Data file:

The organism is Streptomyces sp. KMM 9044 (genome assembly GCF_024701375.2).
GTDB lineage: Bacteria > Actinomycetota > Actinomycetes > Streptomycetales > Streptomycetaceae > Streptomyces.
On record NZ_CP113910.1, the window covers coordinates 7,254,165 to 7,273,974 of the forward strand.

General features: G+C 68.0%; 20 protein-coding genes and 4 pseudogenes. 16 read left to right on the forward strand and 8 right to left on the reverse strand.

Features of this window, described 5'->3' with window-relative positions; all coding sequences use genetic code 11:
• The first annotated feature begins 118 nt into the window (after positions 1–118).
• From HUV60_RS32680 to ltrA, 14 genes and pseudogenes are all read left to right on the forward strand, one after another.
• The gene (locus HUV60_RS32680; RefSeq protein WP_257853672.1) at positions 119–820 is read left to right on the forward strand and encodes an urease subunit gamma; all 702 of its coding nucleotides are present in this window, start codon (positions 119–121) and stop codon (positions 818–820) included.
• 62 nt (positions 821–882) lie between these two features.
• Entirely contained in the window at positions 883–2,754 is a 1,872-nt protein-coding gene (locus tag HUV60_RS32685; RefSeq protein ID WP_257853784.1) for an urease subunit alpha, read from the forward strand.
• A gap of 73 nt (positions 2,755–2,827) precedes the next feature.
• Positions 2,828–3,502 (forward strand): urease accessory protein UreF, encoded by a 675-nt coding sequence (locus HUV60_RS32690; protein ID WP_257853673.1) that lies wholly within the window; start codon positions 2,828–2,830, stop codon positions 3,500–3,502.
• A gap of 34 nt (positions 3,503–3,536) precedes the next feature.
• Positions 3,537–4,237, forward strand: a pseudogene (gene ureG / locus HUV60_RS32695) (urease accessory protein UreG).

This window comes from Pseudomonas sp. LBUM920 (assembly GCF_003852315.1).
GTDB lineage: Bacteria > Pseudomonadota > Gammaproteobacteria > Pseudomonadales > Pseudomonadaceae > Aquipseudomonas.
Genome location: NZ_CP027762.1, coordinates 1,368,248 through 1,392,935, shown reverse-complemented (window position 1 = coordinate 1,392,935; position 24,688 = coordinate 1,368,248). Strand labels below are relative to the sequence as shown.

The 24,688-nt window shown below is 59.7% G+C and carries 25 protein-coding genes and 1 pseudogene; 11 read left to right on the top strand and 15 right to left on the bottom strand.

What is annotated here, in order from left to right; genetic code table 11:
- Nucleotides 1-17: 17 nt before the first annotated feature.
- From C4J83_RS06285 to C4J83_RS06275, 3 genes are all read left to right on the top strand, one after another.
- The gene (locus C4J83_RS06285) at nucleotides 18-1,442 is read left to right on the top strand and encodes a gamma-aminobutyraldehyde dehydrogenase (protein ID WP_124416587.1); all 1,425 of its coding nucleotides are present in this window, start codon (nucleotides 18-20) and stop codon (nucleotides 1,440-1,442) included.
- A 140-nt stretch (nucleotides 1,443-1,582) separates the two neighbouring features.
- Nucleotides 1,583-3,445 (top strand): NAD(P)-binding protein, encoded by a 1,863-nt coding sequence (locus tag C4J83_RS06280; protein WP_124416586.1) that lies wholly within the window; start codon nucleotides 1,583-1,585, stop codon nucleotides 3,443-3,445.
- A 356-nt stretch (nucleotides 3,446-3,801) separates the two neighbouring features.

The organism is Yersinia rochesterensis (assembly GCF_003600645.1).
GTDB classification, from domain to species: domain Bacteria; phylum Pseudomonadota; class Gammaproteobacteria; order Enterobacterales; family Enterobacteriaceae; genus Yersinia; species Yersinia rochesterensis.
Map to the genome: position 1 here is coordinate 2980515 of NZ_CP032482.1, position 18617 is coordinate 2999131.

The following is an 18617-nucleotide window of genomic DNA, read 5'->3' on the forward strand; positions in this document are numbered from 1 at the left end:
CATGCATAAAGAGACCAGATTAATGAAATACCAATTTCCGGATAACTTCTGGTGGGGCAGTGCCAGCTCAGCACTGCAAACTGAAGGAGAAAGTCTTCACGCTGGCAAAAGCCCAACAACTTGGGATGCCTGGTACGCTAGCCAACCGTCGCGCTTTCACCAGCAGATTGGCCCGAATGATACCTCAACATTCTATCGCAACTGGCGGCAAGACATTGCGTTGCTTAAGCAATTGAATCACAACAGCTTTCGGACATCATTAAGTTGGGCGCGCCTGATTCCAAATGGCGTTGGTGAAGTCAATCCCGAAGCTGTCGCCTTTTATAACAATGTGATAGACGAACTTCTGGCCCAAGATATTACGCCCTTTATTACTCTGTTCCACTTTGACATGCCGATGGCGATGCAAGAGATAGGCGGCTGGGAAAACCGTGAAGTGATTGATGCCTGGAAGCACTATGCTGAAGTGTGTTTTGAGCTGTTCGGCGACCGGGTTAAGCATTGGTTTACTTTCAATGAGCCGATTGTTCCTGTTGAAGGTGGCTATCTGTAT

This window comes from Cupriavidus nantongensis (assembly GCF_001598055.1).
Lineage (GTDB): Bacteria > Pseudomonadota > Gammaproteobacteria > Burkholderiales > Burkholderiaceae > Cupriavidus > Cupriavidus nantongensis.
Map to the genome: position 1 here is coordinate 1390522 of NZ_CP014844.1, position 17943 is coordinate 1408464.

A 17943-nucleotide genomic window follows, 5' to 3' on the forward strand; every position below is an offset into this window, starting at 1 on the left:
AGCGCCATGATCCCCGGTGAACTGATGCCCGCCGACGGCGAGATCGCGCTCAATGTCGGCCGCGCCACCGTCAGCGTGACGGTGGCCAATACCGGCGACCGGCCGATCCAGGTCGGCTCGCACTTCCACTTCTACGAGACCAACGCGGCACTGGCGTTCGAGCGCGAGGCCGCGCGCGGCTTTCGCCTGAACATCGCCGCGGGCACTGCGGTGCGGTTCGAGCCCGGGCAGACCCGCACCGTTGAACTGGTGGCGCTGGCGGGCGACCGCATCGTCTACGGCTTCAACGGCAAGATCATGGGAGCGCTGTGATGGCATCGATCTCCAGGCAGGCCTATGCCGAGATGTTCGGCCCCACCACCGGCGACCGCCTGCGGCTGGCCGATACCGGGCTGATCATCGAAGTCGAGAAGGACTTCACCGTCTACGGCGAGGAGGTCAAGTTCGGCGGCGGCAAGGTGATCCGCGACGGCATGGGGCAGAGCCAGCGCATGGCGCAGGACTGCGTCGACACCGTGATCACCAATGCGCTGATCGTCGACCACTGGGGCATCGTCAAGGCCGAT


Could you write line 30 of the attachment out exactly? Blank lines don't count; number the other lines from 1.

CATGCATAAAGAGACCAGATTAATGAAATACCAATTTCCGGATAACTTCTGGTGGGGCAGTGCCAGCTCAGCACTGCAAACTGAAGGAGAAAGTCTTCACGCTGGCAAAAGCCCAACAACTTGGGATGCCTGGTACGCTAGCCAACCGTCGCGCTTTCACCAGCAGATTGGCCCGAATGATACCTCAACATTCTATCGCAACTGGCGGCAAGACATTGCGTTGCTTAAGCAATTGAATCACAACAGCTTTCGGACATCATTAAGTTGGGCGCGCCTGATTCCAAATGGCGTTGGTGAAGTCAATCCCGAAGCTGTCGCCTTTTATAACAATGTGATAGACGAACTTCTGGCCCAAGATATTACGCCCTTTATTACTCTGTTCCACTTTGACATGCCGATGGCGATGCAAGAGATAGGCGGCTGGGAAAACCGTGAAGTGATTGATGCCTGGAAGCACTATGCTGAAGTGTGTTTTGAGCTGTTCGGCGACCGGGTTAAGCATTGGTTTACTTTCAATGAGCCGATTGTTCCTGTTGAAGGTGGCTATCTGTAT